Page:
AndresIga_ParsonsSDS_Profile
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Andres Iga, a 2011 graduate of the Design and Management (BBA) program, has been busy running a branding and interaction design studio called Index Interactive, LLC, which he co-founded after graduation with a fellow Parsons graduate. Serving the dual role of Business Manager and Creative Director, he doesn’t see a clear distinction between design and management, believing that “all design programs should also involve a business curriculum.”

From his experience at Parsons and starting his own company,  he’s found that designers do more than just design. They are called on to do other things, such as “cash flow, or contracts, or managing client relations,” skills that the School of Design Strategies teaches in order to train its students to think critically and holistically, while also preparing them to succeed professionally. We asked Andres a few questions, and to share his thoughts on his time at the School of Design Strategies and beyond.

 

WHAT ARE THE MOST IMPORTANT THINGS YOU LEARNED WITHIN THE DESIGN + MANAGEMENT PROGRAM AND PARSONS? HOW DID THIS LEAD YOU TO, OR AT LEAST HOW IS IT CONNECTED TO, WHAT YOU CURRENTLY DO?

I think the most important thing I learned from the Design + Management program is that life is inherently transdisciplinary, and therefore so is anything you do in life; the program made me really conscious that you can’t just go out there and do ‘design’: whatever you do will require a variety of skills from different fields, and one of the most important ones is business. You can be a great designer but if you lack the business skills to sell and manage yourself as a ‘product’ (because at the end of the day that’s what it comes down to) then you’ll be constantly struggling to get rewarded accordingly for the work you produce.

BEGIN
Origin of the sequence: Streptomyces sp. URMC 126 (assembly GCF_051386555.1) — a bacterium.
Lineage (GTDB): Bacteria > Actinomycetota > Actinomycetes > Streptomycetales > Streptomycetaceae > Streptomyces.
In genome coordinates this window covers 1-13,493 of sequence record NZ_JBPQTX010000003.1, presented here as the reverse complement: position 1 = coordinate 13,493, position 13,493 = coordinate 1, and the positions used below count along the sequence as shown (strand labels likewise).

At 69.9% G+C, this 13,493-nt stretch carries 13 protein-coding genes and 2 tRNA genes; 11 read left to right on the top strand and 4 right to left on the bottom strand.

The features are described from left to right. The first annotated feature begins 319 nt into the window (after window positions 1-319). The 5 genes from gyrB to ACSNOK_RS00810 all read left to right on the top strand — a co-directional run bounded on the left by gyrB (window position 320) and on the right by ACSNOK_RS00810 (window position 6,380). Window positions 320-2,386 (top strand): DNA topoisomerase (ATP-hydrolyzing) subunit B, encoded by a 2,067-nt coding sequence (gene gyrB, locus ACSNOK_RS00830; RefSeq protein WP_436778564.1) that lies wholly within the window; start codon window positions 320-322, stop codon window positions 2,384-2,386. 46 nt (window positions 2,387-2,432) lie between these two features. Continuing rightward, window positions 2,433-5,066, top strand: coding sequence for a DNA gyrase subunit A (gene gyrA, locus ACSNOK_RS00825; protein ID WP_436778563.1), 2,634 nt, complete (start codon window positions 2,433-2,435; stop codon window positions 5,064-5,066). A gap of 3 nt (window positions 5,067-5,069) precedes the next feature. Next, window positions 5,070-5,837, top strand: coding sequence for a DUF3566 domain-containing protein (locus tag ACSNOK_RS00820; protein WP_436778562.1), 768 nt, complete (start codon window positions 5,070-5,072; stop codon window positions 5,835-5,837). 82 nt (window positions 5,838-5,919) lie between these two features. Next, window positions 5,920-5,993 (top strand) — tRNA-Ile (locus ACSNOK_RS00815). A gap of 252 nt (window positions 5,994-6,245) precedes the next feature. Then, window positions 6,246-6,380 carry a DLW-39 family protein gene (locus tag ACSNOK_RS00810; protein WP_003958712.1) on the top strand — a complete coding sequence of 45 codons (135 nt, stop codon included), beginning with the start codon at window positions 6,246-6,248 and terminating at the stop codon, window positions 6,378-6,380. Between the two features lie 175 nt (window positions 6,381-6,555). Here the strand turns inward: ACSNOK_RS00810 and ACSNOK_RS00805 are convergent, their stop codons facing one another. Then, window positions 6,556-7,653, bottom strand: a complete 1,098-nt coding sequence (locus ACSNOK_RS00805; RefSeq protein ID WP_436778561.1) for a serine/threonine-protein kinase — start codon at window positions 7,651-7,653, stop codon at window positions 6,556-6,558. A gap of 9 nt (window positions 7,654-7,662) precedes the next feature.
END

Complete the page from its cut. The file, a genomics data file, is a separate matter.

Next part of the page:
And not just in terms of business concepts, but in general, I think the Design + Management program really taught me to be aware of the different roles I’d have to play once I got out of college, especially owning my own business. Particularly as a designer, because every project requires you to really absorb and understand what the project is about, you can’t go out thinking you are this one clearly defined thing: you have to be aware that your role in your professional life will be constantly evolving and so every skill and every passion you have is a really important asset, even if it’s not connected to your current job or the project you are working on. Design + Management was great because it put me in that mindset.

COULD YOU SHARE YOUR INSIGHTS INTO THE CREATIVE PROCESS, THAT YOU LEARNED FROM PARSONS OR OTHER PROJECTS?

The one thing I really appreciate from my Parsons education is that we were always taught to focus on concept first. A thing that I know a lot of designers struggle with, myself included, is that we tend to be much more practical than analytical when confronted by a design problem. The creative process involves a lot of ‘making’, but sometimes we ‘make’ a lot of things without really thinking about the problem that we’re supposed to be solving, because we get stuck on execution—execution of a concept that has been wrong from the start perhaps.

It’s weird because I think designers tend to operate in a very intuitive manner and that’s what makes good design so likeable, because it just clicks with you; but at the same time, we have to learn to think analytically about what we produce because design is inherently a problem-solving activity, so even though it has a lot of soul it needs to have a lot of brains too.